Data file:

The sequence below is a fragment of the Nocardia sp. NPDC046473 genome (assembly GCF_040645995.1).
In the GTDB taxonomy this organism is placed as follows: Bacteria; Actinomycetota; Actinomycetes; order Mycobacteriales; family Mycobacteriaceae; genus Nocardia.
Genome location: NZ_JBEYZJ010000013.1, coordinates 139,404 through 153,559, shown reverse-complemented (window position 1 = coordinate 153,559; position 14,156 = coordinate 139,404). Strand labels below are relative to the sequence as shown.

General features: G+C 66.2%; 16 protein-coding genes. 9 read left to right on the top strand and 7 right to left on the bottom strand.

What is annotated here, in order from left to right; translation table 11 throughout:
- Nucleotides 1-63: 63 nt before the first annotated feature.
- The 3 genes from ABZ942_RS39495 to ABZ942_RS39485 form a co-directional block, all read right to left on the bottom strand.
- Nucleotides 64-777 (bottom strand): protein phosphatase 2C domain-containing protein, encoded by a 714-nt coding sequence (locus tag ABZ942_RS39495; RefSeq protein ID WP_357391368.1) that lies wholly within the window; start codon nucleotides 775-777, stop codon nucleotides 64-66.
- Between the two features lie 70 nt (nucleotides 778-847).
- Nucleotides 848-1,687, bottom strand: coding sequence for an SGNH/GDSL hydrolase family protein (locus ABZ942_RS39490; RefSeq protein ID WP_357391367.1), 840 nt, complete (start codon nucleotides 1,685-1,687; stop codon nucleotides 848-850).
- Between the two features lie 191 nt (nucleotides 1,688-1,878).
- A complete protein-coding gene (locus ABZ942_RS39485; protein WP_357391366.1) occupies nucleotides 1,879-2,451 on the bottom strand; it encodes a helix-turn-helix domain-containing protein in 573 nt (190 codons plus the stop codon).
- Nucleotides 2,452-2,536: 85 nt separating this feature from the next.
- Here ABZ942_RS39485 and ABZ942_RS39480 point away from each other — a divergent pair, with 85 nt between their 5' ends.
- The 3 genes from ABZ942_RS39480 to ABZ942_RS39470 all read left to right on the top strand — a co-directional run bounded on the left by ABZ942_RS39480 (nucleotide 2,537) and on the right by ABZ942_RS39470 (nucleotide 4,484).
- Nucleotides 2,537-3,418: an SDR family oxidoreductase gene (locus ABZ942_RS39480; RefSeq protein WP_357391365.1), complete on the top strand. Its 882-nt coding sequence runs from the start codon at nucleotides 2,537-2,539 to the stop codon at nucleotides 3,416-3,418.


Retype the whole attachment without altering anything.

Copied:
The sequence below is a fragment of the Nocardia sp. NPDC046473 genome (assembly GCF_040645995.1).
In the GTDB taxonomy this organism is placed as follows: Bacteria; Actinomycetota; Actinomycetes; order Mycobacteriales; family Mycobacteriaceae; genus Nocardia.
Genome location: NZ_JBEYZJ010000013.1, coordinates 139,404 through 153,559, shown reverse-complemented (window position 1 = coordinate 153,559; position 14,156 = coordinate 139,404). Strand labels below are relative to the sequence as shown.

General features: G+C 66.2%; 16 protein-coding genes. 9 read left to right on the top strand and 7 right to left on the bottom strand.

What is annotated here, in order from left to right; translation table 11 throughout:
- Nucleotides 1-63: 63 nt before the first annotated feature.
- The 3 genes from ABZ942_RS39495 to ABZ942_RS39485 form a co-directional block, all read right to left on the bottom strand.
- Nucleotides 64-777 (bottom strand): protein phosphatase 2C domain-containing protein, encoded by a 714-nt coding sequence (locus tag ABZ942_RS39495; RefSeq protein ID WP_357391368.1) that lies wholly within the window; start codon nucleotides 775-777, stop codon nucleotides 64-66.
- Between the two features lie 70 nt (nucleotides 778-847).
- Nucleotides 848-1,687, bottom strand: coding sequence for an SGNH/GDSL hydrolase family protein (locus ABZ942_RS39490; RefSeq protein ID WP_357391367.1), 840 nt, complete (start codon nucleotides 1,685-1,687; stop codon nucleotides 848-850).
- Between the two features lie 191 nt (nucleotides 1,688-1,878).
- A complete protein-coding gene (locus ABZ942_RS39485; protein WP_357391366.1) occupies nucleotides 1,879-2,451 on the bottom strand; it encodes a helix-turn-helix domain-containing protein in 573 nt (190 codons plus the stop codon).
- Nucleotides 2,452-2,536: 85 nt separating this feature from the next.
- Here ABZ942_RS39485 and ABZ942_RS39480 point away from each other — a divergent pair, with 85 nt between their 5' ends.
- The 3 genes from ABZ942_RS39480 to ABZ942_RS39470 all read left to right on the top strand — a co-directional run bounded on the left by ABZ942_RS39480 (nucleotide 2,537) and on the right by ABZ942_RS39470 (nucleotide 4,484).
- Nucleotides 2,537-3,418: an SDR family oxidoreductase gene (locus ABZ942_RS39480; RefSeq protein WP_357391365.1), complete on the top strand. Its 882-nt coding sequence runs from the start codon at nucleotides 2,537-2,539 to the stop codon at nucleotides 3,416-3,418.